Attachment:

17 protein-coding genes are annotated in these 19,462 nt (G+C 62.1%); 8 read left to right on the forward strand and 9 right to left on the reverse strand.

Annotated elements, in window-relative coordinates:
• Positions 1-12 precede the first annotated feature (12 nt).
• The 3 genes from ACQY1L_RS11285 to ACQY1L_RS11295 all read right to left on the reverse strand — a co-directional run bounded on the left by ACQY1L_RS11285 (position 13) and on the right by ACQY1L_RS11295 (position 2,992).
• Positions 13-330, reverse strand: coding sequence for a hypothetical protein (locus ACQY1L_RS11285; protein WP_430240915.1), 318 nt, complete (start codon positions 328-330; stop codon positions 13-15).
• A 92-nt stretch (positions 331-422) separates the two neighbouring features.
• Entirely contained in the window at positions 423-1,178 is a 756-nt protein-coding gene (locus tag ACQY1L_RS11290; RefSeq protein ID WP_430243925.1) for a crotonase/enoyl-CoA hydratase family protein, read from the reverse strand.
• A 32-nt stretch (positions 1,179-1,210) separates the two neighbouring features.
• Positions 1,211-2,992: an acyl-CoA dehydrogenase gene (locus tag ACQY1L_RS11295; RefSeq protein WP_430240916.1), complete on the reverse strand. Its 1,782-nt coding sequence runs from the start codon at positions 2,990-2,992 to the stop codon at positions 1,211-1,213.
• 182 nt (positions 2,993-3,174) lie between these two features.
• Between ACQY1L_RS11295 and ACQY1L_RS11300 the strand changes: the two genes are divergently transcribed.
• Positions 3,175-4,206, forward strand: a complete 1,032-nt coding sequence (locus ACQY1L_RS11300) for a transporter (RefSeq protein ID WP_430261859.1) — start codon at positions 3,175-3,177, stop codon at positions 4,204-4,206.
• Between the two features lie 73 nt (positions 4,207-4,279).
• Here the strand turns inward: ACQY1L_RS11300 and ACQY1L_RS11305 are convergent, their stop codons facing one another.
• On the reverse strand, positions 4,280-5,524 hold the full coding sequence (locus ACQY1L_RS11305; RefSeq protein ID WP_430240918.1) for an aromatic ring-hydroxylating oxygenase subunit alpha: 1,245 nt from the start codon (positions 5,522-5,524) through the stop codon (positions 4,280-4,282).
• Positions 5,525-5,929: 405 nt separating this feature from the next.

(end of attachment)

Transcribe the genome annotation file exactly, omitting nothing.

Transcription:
17 protein-coding genes are annotated in these 19,462 nt (G+C 62.1%); 8 read left to right on the forward strand and 9 right to left on the reverse strand.

Annotated elements, in window-relative coordinates:
• Positions 1-12 precede the first annotated feature (12 nt).
• The 3 genes from ACQY1L_RS11285 to ACQY1L_RS11295 all read right to left on the reverse strand — a co-directional run bounded on the left by ACQY1L_RS11285 (position 13) and on the right by ACQY1L_RS11295 (position 2,992).
• Positions 13-330, reverse strand: coding sequence for a hypothetical protein (locus ACQY1L_RS11285; protein WP_430240915.1), 318 nt, complete (start codon positions 328-330; stop codon positions 13-15).
• A 92-nt stretch (positions 331-422) separates the two neighbouring features.
• Entirely contained in the window at positions 423-1,178 is a 756-nt protein-coding gene (locus tag ACQY1L_RS11290; RefSeq protein ID WP_430243925.1) for a crotonase/enoyl-CoA hydratase family protein, read from the reverse strand.
• A 32-nt stretch (positions 1,179-1,210) separates the two neighbouring features.
• Positions 1,211-2,992: an acyl-CoA dehydrogenase gene (locus tag ACQY1L_RS11295; RefSeq protein WP_430240916.1), complete on the reverse strand. Its 1,782-nt coding sequence runs from the start codon at positions 2,990-2,992 to the stop codon at positions 1,211-1,213.
• 182 nt (positions 2,993-3,174) lie between these two features.
• Between ACQY1L_RS11295 and ACQY1L_RS11300 the strand changes: the two genes are divergently transcribed.
• Positions 3,175-4,206, forward strand: a complete 1,032-nt coding sequence (locus ACQY1L_RS11300) for a transporter (RefSeq protein ID WP_430261859.1) — start codon at positions 3,175-3,177, stop codon at positions 4,204-4,206.
• Between the two features lie 73 nt (positions 4,207-4,279).
• Here the strand turns inward: ACQY1L_RS11300 and ACQY1L_RS11305 are convergent, their stop codons facing one another.
• On the reverse strand, positions 4,280-5,524 hold the full coding sequence (locus ACQY1L_RS11305; RefSeq protein ID WP_430240918.1) for an aromatic ring-hydroxylating oxygenase subunit alpha: 1,245 nt from the start codon (positions 5,522-5,524) through the stop codon (positions 4,280-4,282).
• Positions 5,525-5,929: 405 nt separating this feature from the next.